Minnesota Can’t Wait youth activists held a rally at the Minnesota State Capitol on January 9, 2019. (Photo: Devon Cupery)
Youth activists in Minnesota aren’t waiting to see what may happen with a national Green New Deal. Through a group called Minnesota Can’t Wait, they’re starting a conversation with Governor Tim Walz (D-MN) about transitioning the state away from fossil fuels, while creating clean energy jobs and other sustainable economic growth. Youth activist Lia Harel, a student at Hopkins High School, speaks with Host Steve Curwood about the group’s vision for climate action in Minnesota.
CURWOOD: Social change often comes in America through the states, whether it was Wyoming that first gave women the vote or the Massachusetts Supreme Judicial Court that ruled gay people have the right to marry. Today a group of high schoolers in Minnesota are pushing that state to become the first to enact a Green New Deal, to address the climate crisis with a progressive social and economic agenda. Nationally more than 600 environmental groups have together called for a Green New Deal, but so far there has been no federal action. Meanwhile a youth group called Minnesota Can’t Wait recently planned a sit-in at the Minnesota’s governor’s office that morphed an alliance with the governor and lieutenant governor to develop actual legislation that would implement a Green New Deal. One of those young activists is Lia Harel. She’s a senior and environmental club leader at Hopkins High School, and in iMatter, a youth climate action advocacy group. She joins me now from Minnetonka. Lia, welcome to Living on Earth!
HAREL: Hi, thank you for having me.
CURWOOD: Lia, why did you decide to get involved in climate advocacy?
HAREL: Well, I began climate advocacy not too long ago. When I was a sophomore, I joined my high school's Earth Club. And I came in expecting to talk about saving the polar bears and picking up trash in the community. And I quickly recognized that climate change, and environmental justice issues, impact so many more sectors of our society, you know, our public health, our food security, our infrastructure and economy. And I had this major epiphany moment, that this is the reality and the reality is threatening my future.
CURWOOD: Tell me how you help form your Minnetonka Climate Initiative.
HAREL: Well, my high school’s Earth Club, we heard about some great work that other high schoolers were doing in neighboring schools with iMatter and we wanted to do something in Minnetonka as well. And so Hopkins High School partnered with Minnetonka High School, like an neighboring community, and we presented to the city our research on what we think the city is doing at addressing climate change. And we recognize that while the city is taking great steps, there are still more that can be done. Right now, we don't have any type of Climate Action Plan that would lay out how we're going to address reducing our emissions and transitioning to more renewable electricity. And specifically, the goals of what we want in a climate action would be that our city would transition to 100% renewable electricity by the year 2030, and have net zero greenhouse gas emissions by 2040. And right now we're in the process of working with the city and seeing how we can put those asks into action.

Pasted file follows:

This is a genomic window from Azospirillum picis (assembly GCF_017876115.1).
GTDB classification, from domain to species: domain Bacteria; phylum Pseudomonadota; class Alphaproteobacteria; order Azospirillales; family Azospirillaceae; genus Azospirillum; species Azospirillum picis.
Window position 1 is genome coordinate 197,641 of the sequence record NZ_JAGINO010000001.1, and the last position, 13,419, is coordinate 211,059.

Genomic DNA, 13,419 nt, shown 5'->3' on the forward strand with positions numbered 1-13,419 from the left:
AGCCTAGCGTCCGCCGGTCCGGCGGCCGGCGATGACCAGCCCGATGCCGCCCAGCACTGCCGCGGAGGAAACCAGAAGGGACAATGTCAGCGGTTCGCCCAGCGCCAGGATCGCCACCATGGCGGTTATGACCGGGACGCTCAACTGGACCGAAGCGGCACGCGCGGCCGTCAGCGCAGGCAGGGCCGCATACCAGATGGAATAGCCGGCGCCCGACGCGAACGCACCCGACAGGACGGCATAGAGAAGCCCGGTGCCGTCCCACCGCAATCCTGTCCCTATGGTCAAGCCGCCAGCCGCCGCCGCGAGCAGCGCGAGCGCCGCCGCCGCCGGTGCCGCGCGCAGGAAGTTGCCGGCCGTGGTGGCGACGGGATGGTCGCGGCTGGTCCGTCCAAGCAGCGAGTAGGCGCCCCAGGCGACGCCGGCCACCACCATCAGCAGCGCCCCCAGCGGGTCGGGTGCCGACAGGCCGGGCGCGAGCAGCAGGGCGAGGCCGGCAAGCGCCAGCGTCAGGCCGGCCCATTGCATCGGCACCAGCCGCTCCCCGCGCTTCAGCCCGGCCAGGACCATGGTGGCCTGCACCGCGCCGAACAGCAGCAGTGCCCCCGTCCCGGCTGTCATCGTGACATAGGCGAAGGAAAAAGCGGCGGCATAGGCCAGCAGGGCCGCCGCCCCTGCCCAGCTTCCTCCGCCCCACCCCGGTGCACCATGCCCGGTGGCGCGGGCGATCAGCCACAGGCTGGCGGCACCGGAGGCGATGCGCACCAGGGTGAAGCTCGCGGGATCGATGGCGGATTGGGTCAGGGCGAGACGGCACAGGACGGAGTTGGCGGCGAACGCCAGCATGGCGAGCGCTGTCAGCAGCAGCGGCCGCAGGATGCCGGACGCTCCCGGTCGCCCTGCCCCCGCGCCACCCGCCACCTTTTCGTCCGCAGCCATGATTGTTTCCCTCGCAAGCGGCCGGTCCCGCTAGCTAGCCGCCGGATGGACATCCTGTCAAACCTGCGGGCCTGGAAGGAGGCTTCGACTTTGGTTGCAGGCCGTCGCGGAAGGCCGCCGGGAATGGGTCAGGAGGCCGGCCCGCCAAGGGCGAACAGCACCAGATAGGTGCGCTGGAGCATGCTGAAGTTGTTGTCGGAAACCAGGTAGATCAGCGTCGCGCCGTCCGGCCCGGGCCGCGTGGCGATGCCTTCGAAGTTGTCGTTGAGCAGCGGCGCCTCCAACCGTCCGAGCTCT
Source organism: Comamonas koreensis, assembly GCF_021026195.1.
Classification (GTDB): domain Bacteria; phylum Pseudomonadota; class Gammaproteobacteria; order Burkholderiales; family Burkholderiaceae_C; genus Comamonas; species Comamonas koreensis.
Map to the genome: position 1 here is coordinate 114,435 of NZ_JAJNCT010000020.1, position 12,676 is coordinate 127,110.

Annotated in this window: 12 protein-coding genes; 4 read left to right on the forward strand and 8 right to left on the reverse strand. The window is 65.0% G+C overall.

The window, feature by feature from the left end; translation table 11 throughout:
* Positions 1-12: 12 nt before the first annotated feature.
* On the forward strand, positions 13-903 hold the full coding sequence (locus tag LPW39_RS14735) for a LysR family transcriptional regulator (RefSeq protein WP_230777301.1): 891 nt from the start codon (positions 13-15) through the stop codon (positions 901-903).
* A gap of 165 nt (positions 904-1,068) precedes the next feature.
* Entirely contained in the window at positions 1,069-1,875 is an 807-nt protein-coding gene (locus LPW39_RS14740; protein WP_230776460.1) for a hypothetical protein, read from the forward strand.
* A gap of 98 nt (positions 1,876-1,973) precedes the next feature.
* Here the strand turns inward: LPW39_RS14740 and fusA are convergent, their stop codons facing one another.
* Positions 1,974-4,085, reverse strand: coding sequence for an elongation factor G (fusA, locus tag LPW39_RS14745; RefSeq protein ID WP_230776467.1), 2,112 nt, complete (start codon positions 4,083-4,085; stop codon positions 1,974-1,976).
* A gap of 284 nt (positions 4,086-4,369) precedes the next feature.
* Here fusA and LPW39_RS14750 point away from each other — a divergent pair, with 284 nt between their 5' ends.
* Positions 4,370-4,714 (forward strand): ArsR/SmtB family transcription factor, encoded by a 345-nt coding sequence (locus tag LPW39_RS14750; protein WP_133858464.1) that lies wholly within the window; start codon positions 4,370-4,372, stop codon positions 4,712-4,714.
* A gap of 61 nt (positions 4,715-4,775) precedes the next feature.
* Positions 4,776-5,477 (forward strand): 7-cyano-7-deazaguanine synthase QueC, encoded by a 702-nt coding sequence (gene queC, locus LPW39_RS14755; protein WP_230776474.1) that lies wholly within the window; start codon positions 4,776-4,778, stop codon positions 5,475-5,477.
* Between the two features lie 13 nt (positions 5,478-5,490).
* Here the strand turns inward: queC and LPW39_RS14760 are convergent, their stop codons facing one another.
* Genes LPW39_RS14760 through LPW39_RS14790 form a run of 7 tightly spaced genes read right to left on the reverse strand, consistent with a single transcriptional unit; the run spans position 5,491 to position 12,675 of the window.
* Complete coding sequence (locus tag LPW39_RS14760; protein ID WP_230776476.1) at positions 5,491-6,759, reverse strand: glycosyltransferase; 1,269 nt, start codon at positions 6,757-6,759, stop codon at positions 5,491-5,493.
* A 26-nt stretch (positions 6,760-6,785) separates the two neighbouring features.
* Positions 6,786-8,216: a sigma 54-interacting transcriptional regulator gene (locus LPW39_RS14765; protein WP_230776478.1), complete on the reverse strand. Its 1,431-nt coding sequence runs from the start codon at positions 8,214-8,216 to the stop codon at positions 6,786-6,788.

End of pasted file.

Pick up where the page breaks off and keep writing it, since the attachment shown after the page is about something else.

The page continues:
CURWOOD: Now, I understand you've gone to the state level where you're doing some advocacy with the group Minnesota Can't Wait; please tell me briefly about what the Minnesota Can't wait proposal is and what that all involves.
HAREL: So the Minnesota Can't Wait movement is a youth-led movement with support from other organizations such as iMatter and Climate Generation. And we have three main points of our platform. So the first main point is for executive action from Governor Walz to regulate statewide greenhouse gas emissions. The second point is for no more fossil fuel infrastructure, such as the Line 3 pipeline. And the third point is for a Minnesota Green New Deal bill, which aims at creating an equitable transition to a sustainable economy.
CURWOOD: Let's talk about those. So far how is the governor, Governor Walz, responding to your request to regulate greenhouse gases?